Decriminalising Love

National Coalition for Gay and Lesbian Equality v Minister of Justice (1998)

In a constitutional democracy, can sex between two consenting men be criminalised?


South Africa’s Constitution was the first in the world to prohibit unfair discrimination on the grounds of sexual orientation. There were, however, still apartheid-era laws in place which prohibited sodomy between two consenting adult men, and which stated that public displays of affection were ‘indecent’.

In 1997, the National Coalition for Gay and Lesbian Equality, along with the South African Human Rights Commission, launched an application in the Johannesburg High Court challenging the constitutionality of section 20A of the Sexual Offences Act and all laws that made consensual sexual activities between consenting adult men a crime. The matter was challenged all the way to the Constitutional Court.

Path to the Constitutional Court

On 8 May 1998, the High Court agreed with the order sought by the applicants that the Sexual Offences Act was unconstitutional.

Meet Some of the Parties

The National Coalition for Gay and Lesbian Equality – a voluntary association of gay, lesbian, bisexual and transgender people in South Africa and of the 70 organisations and associations representing these groupings.

The South African Human Rights Commission (SAHRC) – this Chapter 9 institution was established under section 184 of the Constitution. The SAHRC’s duties are to promote respect for human rights and a culture of human rights; promote the protection, development, and attainment of human rights; and monitor and assess the observance of human rights in the Republic.

Some of the Arguments

National Coalition for Gay and Lesbian Equality/ South African Human Rights Commission

The applicants argued that the crime of sodomy was inconsistent with the 1996 Constitution as it breaches the right to equality.

Minister of Justice

The government did not oppose the argument made by the National Coalition for Gay and Lesbian Equality and the South African Human Rights Commission. It is not unusual for the government not to oppose amendments to legislation such as this signifying that, in principle, they agree with the applicant.

What did the Constitutional Court decide?

The Court found that the offence of sodomy, and its inclusion as a crime in the Sexual Offences Act, violated the rights of gay men to equality, dignity, and privacy. The so-called offences were thus found to be ‘unconstitutional and invalid’. The Court found that there was no legitimate reason to justify limiting the rights of gay men.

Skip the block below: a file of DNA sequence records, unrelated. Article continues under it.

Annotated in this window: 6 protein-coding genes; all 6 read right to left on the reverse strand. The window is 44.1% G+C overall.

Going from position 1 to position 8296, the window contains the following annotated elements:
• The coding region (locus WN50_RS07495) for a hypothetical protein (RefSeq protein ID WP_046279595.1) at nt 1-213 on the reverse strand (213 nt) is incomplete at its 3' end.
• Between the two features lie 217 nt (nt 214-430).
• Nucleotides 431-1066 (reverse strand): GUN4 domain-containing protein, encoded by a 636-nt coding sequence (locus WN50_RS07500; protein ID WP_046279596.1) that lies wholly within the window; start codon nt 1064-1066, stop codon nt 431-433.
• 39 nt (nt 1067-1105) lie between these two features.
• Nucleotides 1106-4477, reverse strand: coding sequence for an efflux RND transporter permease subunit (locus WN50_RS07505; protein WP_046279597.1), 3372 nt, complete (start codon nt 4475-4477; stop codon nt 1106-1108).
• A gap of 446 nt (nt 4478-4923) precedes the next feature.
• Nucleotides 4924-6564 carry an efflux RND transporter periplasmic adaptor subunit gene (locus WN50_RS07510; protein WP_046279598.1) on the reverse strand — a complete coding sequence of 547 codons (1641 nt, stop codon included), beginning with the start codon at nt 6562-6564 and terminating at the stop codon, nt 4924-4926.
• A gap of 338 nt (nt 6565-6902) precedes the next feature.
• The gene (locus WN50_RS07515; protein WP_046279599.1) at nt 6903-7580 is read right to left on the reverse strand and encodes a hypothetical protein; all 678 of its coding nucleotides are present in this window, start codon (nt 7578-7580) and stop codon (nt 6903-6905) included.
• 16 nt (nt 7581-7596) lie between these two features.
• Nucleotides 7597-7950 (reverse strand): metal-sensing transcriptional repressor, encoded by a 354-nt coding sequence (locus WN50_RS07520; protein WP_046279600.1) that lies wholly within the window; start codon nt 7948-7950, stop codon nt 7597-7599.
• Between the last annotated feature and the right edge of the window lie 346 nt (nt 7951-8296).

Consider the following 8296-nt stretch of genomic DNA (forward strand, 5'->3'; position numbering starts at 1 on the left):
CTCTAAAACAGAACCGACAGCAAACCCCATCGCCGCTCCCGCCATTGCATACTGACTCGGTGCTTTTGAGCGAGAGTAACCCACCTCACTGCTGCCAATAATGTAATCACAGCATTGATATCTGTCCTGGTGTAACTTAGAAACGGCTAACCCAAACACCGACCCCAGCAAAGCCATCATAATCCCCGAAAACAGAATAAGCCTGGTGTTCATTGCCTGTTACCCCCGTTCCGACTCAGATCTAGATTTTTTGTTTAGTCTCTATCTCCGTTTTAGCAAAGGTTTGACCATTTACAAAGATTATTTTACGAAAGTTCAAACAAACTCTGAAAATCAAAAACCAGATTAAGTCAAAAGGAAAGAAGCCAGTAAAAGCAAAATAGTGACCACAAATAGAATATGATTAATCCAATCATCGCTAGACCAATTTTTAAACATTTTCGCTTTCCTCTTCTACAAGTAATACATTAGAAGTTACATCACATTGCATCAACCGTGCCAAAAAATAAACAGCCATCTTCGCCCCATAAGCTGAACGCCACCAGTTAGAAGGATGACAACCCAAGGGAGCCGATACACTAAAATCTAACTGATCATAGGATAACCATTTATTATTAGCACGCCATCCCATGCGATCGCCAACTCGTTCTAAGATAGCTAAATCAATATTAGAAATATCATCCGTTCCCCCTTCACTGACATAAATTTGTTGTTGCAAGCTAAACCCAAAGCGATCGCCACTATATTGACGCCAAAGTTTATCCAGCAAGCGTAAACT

It is the tainting of desire, it is the attribution of perversity and shame to spontaneous bodily affection, it is the prohibition of the expression of love, it is the denial of full moral citizenship in society because you are what you are, that impinges on the dignity and self-worth of a group.

Justice Albie Sachs

the Coalition Judgment, 9 October 1998

The nature of the power and its purpose is to criminalise private conduct of consenting adults which causes no harm to anyone else. It has no other purpose than to criminalise conduct which fails to conform with the moral or religious views of a section of society.

Justice Laurie Ackerman

from the Coalition Judgment, 9 October 1998

Impact and Significance

The judgment solidified the constitutional rights of the LGBTQ+ community in South Africa and was celebrated by the National Coalition for Gay and Lesbian Equality.

It did make a difference. I was no longer a criminal in terms of Sexual Offences Act. It gave me hope, because I felt like a citizen of South Africa.

Mr Vusi Msiza

LGBTQ+ activist

I remember discussing this judgment with my father … and ultimately I had to say to him that … it might be against your religious convictions, but the Constitution is the supreme document by which everybody has to live.

Justice Chris Jafta


The case paved the way for the following judgments that further solidified the rights of the LGBTQ+ community:

National Coalition for Gay and Lesbian Equality and Others v Minister of Home Affairs and Others (1999)